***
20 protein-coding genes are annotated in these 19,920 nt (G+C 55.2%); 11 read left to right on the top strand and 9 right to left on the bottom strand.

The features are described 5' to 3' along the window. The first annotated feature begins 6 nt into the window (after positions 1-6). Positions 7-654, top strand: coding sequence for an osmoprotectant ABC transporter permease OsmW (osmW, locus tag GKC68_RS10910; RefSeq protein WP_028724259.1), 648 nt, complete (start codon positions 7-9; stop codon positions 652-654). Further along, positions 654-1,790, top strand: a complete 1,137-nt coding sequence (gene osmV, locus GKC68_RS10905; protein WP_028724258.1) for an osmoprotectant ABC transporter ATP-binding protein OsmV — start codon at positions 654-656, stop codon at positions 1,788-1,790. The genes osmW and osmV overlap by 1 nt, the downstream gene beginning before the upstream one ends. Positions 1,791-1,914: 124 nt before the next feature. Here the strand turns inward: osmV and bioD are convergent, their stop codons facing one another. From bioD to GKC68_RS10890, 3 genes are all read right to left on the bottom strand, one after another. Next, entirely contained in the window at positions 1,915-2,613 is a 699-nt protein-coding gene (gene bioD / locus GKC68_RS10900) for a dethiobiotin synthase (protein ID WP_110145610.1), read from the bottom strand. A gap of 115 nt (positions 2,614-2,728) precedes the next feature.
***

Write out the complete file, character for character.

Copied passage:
20 protein-coding genes are annotated in these 19,920 nt (G+C 55.2%); 11 read left to right on the top strand and 9 right to left on the bottom strand.

The features are described 5' to 3' along the window. The first annotated feature begins 6 nt into the window (after positions 1-6). Positions 7-654, top strand: coding sequence for an osmoprotectant ABC transporter permease OsmW (osmW, locus tag GKC68_RS10910; RefSeq protein WP_028724259.1), 648 nt, complete (start codon positions 7-9; stop codon positions 652-654). Further along, positions 654-1,790, top strand: a complete 1,137-nt coding sequence (gene osmV, locus GKC68_RS10905; protein WP_028724258.1) for an osmoprotectant ABC transporter ATP-binding protein OsmV — start codon at positions 654-656, stop codon at positions 1,788-1,790. The genes osmW and osmV overlap by 1 nt, the downstream gene beginning before the upstream one ends. Positions 1,791-1,914: 124 nt before the next feature. Here the strand turns inward: osmV and bioD are convergent, their stop codons facing one another. From bioD to GKC68_RS10890, 3 genes are all read right to left on the bottom strand, one after another. Next, entirely contained in the window at positions 1,915-2,613 is a 699-nt protein-coding gene (gene bioD / locus GKC68_RS10900) for a dethiobiotin synthase (protein ID WP_110145610.1), read from the bottom strand. A gap of 115 nt (positions 2,614-2,728) precedes the next feature.